Edinburgh Fringe: Second Israel-funded show pulled

AN ISRAELI arts company has pulled the plug on its Edinburgh Festival Fringe show - amid fears over the safety of its performers.
Protesters against military action in Gaza during a demonstration in Bristo Square. Picture: PAProtesters against military action in Gaza during a demonstration in Bristo Square. Picture: PA
Protesters against military action in Gaza during a demonstration in Bristo Square. Picture: PA

Student dance company Pola said it had been warned that its performers could be put in danger if they ahead with a show at the St Bride’s Centre.

The troupe, targeted by pro-Palestine campaigners because it is attached to the state-funded Ben-Gurion University of the Negev, were warned by the venue’s producers last week of the risk of large-scale protests outside if their visit went ahead.

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The university now says it is not willing to “compromise” on the safety of its performers, who were due to appear as part of the Acoustic Music Centre programme at the city council-owned venue from August 9-11.

Doubts over the group’s visit to Edinburgh emerged on Friday hours after the Scottish Palestine Solidarity Campaign vowed to step up its campaigning by trying to have Pola’s show, La Karina, called as part of a “cultural boycott.” However both the council and the venue insisted the decision to cancel the shows had been taken by the university company.

Pola is the second Israeli arts company to be targeted, with Fringe promoters Underbelly still trying to find a new home for theatre company Incubator, after a major protest outside its first performance. Promoter John Stalker told The Scotsman it would be a “tall order” for them to get an alternative venue now.

Future performances at the Reid Hall were axed after more than 150 demonstrators turned up outside the venue and protested for several hours, disrupting a number of Fringe shows.

The Scotsman told on Saturday how Pola’s shows were expected to be pulled because of fears over the level of disruption that could be caused to the St Bride’s Centre and its neighbours in what is a quiet residential street.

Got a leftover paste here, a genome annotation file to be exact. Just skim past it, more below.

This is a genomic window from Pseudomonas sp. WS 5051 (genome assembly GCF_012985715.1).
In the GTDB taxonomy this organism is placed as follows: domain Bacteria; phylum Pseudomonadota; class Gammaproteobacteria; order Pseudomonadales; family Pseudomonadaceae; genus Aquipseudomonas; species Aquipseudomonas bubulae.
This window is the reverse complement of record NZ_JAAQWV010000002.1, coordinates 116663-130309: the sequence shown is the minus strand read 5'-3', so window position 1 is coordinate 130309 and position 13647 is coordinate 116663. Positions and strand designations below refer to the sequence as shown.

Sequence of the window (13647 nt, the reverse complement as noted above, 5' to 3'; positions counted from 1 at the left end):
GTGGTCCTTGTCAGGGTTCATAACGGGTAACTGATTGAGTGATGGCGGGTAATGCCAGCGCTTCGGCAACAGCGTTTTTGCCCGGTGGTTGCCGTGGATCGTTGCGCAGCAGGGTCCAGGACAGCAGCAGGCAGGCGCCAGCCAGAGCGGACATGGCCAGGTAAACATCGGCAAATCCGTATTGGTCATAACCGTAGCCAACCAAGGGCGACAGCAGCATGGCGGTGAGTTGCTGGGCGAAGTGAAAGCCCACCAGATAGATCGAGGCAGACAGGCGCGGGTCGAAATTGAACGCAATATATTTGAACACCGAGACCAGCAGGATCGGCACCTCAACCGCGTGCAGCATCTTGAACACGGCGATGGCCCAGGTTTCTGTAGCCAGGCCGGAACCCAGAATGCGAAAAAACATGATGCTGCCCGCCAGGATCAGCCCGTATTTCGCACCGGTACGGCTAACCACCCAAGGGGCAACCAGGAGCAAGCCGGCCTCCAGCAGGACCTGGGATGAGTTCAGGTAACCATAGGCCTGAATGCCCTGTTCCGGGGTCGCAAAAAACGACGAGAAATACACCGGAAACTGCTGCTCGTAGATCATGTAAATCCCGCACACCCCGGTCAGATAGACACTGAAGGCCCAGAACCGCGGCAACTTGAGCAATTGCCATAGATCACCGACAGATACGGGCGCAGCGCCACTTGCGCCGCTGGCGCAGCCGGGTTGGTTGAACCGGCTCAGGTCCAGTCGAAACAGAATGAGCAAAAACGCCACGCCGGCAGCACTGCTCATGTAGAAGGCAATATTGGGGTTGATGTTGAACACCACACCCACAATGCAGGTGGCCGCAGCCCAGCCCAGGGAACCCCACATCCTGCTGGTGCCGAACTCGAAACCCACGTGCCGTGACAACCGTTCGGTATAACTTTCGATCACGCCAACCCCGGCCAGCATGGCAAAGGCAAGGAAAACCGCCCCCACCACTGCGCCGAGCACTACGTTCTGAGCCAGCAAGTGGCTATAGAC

Rivka Carmi, the university president, said: “The personal safety of the members of the dance company is the most important factor and we will certainly not compromise on that in any way. We received warnings that their participation could endanger the dancers, therefore, in consultation with the relevant parties, we made the hard decision not to send the company to the planned performances in Edinburgh.”

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John Barrow, director of the venue, said: “It is naturally a disappointment but we appreciate and understand the concerns of the students.”

The Pola dance company’s show, which was due to be staged on 9-11 August, is said to represent the changing environment in Israel and the impact it has had on the lives of the student performers. The group was one of several overseas outfits due to perform at the St Bride’s Centre.

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Police Scotland has pledged to allow peaceful protests outside Fringe venues this year - but has warned that “this will be balanced by the event, and the needs and rights of those impacted by the event, and the public can be sure that criminal activity will not be tolerated.”

Meanwhile the Scottish Government, which has opposed the calls for a cultural boycott, has denied claims it is helping Incubator Theatre to find a new venue. Ministers have also come under fire for their stance on the issue, with Fiona Hyslop declaring: “I don’t believe cultural boycotts are consistent with the rights of artists to the freedom of expression.”

A spokesman for the Scottish Palestine Solidarity Campaign said: “Over the last few weeks there have been protests the length and breadth of Scotland, demonstrating the public’s opposition to the brutal and criminal actions of the Israeli government.

“The killing in Gaza must stop and instead of aiding and abetting the Israeli government, Fiona Hyslop and the Scottish Government must stand with the people of Scotland and send a clear message to the world that we oppose the massacre in Gaza and will do everything in our gift to stop it.”

A Scottish Government spokesman said: “We have not been involved in the search for an alternative venue (for Incubator Theatre).

“We do not tell individual venues or galleries what they can or cannot programme and we do not advocate or support cultural boycotts.

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“We have made clear the Scottish Government’s position on the crisis in Gaza. We have repeatedly called for an immediate and unconditional ceasefire to put an end to the violence and have offered medical help, pledged to accept refugees and are providing £500,000 to help people affected by the crisis.”